Winnipeggers have been in the giving spirit a little more than usual this winter, prompting some of the city’s non-profits to reduce — or put on pause — accepting clothing and home goods donations for the time being.

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Winnipeggers have been in the giving spirit a little more than usual this winter, prompting some of the city’s non-profits to reduce — or put on pause — accepting clothing and home goods donations for the time being.

"Across Manitoba the amount of donations that we’ve received throughout the whole past year, especially during a pandemic… it’s been amazing and overwhelming, but due to lack of space we aren’t able to properly see what we have so we’re taking a pause to regroup," said Tara Zajac, executive director of the North Point Douglas Women’s Centre.

This past week the centre posted to social media asking Winnipeggers to hold off on donating items aside from non-perishable foods. In an interview Friday, Zajac attributed some of the extra generosity to an increased attention to the issues facing members of Winnipeg’s community.

"There’s almost an upside to this pandemic that it’s giving people an opportunity to step back and realize how fortunate many of us are," she said.

The North Point Douglas Women’s Centre exists in one of Winnipeg’s food deserts — the nearest grocery store is on Main Street in the downtown core — and the centre has seen people step up to donate food, shampoo, feminine hygiene products and diapers that some residents might have a hard time accessing during the pandemic.

"People would come with van loads of stuff," Zajac said. "Sometimes we’re getting such amazing donations of 20 to 30 bags packed with stuff."

One donor came with two minivan-loads filled to the brim with bags. The centre has seen a huge influx in blanket donations. Two small rooms in the centre are packed to the brim with warm winter gear, Zajac said.

Nearby at Winnipeg’s Main Street Project, staff are also asking the community to hold off on donating most types of clothing as they sort through a mountainous pile of donations that poured in during the city’s recent cold snap.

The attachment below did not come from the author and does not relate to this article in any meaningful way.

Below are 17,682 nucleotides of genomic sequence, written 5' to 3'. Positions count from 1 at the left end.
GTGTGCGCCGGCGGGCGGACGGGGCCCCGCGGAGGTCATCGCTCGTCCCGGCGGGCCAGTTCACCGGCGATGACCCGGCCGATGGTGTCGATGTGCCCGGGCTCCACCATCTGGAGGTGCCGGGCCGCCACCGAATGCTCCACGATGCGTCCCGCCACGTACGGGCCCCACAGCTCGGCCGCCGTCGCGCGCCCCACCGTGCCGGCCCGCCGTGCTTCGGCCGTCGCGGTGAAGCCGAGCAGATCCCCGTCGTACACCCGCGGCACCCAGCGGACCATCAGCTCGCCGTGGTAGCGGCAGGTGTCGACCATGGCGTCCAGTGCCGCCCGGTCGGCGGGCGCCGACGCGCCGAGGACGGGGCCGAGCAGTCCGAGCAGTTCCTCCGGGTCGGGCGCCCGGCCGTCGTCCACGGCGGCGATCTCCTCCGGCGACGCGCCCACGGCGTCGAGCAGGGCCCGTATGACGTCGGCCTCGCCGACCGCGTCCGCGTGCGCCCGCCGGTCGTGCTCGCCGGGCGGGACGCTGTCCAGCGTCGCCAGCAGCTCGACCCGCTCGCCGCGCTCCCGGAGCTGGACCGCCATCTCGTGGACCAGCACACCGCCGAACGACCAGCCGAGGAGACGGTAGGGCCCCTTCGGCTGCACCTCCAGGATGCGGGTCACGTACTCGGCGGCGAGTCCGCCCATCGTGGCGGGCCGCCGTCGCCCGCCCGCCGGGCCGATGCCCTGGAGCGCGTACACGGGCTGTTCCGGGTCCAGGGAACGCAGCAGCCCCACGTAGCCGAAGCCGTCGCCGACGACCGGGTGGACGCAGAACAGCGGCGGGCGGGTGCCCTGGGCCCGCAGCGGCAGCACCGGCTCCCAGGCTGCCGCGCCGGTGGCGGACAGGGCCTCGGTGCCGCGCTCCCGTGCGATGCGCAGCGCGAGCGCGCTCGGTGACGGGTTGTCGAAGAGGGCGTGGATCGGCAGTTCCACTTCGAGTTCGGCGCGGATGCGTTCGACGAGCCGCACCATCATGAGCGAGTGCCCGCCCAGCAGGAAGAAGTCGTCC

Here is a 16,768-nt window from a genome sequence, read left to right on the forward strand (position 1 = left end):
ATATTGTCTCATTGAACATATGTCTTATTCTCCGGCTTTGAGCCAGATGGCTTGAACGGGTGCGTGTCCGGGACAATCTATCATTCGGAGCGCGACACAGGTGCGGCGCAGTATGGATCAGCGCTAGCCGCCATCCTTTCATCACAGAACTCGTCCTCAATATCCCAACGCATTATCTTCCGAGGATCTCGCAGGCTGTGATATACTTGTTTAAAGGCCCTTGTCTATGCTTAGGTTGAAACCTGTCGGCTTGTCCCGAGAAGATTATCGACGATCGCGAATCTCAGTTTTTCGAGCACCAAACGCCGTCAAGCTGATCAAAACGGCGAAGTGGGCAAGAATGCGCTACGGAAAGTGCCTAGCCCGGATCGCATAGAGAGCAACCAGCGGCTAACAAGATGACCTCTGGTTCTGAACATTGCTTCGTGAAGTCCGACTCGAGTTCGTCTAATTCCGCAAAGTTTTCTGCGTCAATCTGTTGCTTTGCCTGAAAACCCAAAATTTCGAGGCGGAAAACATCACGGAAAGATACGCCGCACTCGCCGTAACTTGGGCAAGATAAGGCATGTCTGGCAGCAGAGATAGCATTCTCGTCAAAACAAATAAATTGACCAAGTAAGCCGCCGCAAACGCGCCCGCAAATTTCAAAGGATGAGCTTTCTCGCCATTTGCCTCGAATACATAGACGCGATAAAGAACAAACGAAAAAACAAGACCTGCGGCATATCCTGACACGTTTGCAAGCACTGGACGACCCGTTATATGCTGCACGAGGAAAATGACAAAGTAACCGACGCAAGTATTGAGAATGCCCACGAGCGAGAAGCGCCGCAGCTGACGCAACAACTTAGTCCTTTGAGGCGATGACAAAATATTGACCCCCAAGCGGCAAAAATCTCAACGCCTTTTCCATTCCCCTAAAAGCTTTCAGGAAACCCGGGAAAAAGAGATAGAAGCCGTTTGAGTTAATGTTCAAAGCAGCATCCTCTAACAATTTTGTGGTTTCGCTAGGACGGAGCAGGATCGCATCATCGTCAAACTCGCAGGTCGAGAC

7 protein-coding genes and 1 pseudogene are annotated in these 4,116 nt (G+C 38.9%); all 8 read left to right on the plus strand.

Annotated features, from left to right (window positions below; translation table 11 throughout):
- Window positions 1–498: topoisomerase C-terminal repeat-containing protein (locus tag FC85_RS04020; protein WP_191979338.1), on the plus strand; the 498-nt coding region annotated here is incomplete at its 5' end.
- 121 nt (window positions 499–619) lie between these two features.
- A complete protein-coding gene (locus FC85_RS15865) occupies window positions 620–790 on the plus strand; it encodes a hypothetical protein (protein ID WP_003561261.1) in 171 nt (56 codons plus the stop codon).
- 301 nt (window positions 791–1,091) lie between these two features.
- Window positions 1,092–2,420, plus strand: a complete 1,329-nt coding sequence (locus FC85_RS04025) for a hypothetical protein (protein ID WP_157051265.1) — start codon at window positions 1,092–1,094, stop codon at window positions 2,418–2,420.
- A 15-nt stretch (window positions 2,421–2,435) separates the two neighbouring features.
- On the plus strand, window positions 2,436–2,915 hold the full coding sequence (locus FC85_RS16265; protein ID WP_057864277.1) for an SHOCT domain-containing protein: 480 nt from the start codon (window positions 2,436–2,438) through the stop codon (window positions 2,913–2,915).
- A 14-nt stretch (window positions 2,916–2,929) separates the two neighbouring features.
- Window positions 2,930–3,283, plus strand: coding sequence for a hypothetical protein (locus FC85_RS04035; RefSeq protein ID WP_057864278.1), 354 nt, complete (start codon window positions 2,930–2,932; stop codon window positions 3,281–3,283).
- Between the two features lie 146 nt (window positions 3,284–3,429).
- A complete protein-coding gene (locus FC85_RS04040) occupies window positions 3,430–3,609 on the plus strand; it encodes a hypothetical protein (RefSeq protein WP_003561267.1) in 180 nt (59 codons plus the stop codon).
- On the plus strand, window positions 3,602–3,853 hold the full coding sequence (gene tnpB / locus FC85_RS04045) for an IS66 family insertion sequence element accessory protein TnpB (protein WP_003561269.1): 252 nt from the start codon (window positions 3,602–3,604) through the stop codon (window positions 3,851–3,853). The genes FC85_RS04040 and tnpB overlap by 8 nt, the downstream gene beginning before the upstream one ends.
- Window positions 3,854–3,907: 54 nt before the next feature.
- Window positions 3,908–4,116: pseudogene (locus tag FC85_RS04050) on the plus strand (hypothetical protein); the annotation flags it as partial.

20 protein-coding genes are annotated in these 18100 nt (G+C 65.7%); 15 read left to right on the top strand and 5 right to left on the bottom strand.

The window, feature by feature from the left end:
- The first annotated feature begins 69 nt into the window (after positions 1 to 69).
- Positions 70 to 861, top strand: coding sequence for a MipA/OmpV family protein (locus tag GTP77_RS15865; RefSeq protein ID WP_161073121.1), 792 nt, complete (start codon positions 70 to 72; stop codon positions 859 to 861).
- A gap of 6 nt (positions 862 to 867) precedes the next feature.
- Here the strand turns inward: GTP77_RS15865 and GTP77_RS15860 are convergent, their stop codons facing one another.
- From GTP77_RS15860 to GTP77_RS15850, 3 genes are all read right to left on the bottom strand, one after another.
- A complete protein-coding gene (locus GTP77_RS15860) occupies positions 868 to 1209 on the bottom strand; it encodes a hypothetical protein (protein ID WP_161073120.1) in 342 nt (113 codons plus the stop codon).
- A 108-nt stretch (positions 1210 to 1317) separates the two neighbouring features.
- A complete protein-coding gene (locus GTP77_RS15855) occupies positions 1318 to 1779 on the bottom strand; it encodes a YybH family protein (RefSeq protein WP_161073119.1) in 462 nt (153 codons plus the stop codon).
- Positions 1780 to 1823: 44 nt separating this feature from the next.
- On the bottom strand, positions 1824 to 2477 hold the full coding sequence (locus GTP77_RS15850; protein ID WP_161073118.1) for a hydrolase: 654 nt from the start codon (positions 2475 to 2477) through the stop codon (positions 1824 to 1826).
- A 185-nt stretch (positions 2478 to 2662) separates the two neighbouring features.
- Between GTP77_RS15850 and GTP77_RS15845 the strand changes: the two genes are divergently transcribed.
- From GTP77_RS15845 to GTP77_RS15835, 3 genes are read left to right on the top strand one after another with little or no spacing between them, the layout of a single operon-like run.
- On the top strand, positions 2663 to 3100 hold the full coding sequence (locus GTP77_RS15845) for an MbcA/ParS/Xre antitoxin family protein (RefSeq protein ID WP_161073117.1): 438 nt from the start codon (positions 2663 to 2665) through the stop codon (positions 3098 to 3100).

"As soon as that cold snap hit Winnipeg we got a pretty big influx. We were already getting a steady flow as soon as the cold weather hit and we put the call out," said director of development Anastasia Ziprick.

"We have a mountain of clothing and warm stuff."

Main Street Project’s donations are all sorted by volunteers, so the centre is taking a pause to sort through the "thousands of bags" donated by Manitobans across the province before reopening its clothing donations.

The usual spring-cleaning donations have been augmented by the increased attention on vulnerable Manitobans taking shelter outdoors during this winter’s deep freeze, Ziprick said.

"I think because homelessness and poverty is so much on display in the city, people can see it, it’s inescapable and there’s an urge to do something," she added.

Main Street Project is still hoping to receive new adult underwear, financial donations, non-perishable foods and bottled water as they sort through clothing donations.

At the North Point Douglas Women’s Centre, teams will spend some time sorting through donations to decide what else is needed before reopening donations in the next couple weeks.

The centre is always open for non-perishable food and financial donations to support the food hamper and emergency foods programs (which currently puts together 125 hampers per week) and the centre’s ongoing work.

Zajac stressed those who want to donate should call ahead to ask what the centre could use to best support its work.

julia-simone.rutgers@freepress.mb.ca

Twitter: @jsrutgers

Julia-Simone Rutgers

Julia-Simone Rutgers
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Julia-Simone Rutgers is a general-assignment reporter.

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